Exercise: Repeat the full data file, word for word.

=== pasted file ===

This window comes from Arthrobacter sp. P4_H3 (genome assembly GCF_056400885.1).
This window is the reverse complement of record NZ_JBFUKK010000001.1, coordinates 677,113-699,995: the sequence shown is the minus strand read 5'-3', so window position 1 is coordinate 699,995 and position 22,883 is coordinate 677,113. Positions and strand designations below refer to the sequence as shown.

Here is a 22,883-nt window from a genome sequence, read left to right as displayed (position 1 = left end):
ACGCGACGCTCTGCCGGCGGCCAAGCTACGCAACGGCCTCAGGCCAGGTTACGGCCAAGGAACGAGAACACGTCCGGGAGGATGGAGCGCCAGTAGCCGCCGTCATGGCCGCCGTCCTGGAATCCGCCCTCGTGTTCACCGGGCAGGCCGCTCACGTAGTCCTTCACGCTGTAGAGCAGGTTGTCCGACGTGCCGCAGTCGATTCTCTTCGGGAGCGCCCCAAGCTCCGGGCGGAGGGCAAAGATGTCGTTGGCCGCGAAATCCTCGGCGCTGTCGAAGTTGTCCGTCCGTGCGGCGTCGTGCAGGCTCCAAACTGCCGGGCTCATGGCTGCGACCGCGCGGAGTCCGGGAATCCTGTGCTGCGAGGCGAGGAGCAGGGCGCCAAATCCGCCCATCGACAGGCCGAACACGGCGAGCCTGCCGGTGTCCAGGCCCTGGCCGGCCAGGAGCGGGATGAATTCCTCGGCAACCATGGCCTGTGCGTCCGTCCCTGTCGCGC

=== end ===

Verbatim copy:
This window comes from Arthrobacter sp. P4_H3 (genome assembly GCF_056400885.1).
This window is the reverse complement of record NZ_JBFUKK010000001.1, coordinates 677,113-699,995: the sequence shown is the minus strand read 5'-3', so window position 1 is coordinate 699,995 and position 22,883 is coordinate 677,113. Positions and strand designations below refer to the sequence as shown.

Here is a 22,883-nt window from a genome sequence, read left to right as displayed (position 1 = left end):
ACGCGACGCTCTGCCGGCGGCCAAGCTACGCAACGGCCTCAGGCCAGGTTACGGCCAAGGAACGAGAACACGTCCGGGAGGATGGAGCGCCAGTAGCCGCCGTCATGGCCGCCGTCCTGGAATCCGCCCTCGTGTTCACCGGGCAGGCCGCTCACGTAGTCCTTCACGCTGTAGAGCAGGTTGTCCGACGTGCCGCAGTCGATTCTCTTCGGGAGCGCCCCAAGCTCCGGGCGGAGGGCAAAGATGTCGTTGGCCGCGAAATCCTCGGCGCTGTCGAAGTTGTCCGTCCGTGCGGCGTCGTGCAGGCTCCAAACTGCCGGGCTCATGGCTGCGACCGCGCGGAGTCCGGGAATCCTGTGCTGCGAGGCGAGGAGCAGGGCGCCAAATCCGCCCATCGACAGGCCGAACACGGCGAGCCTGCCGGTGTCCAGGCCCTGGCCGGCCAGGAGCGGGATGAATTCCTCGGCAACCATGGCCTGTGCGTCCGTCCCTGTCGCGC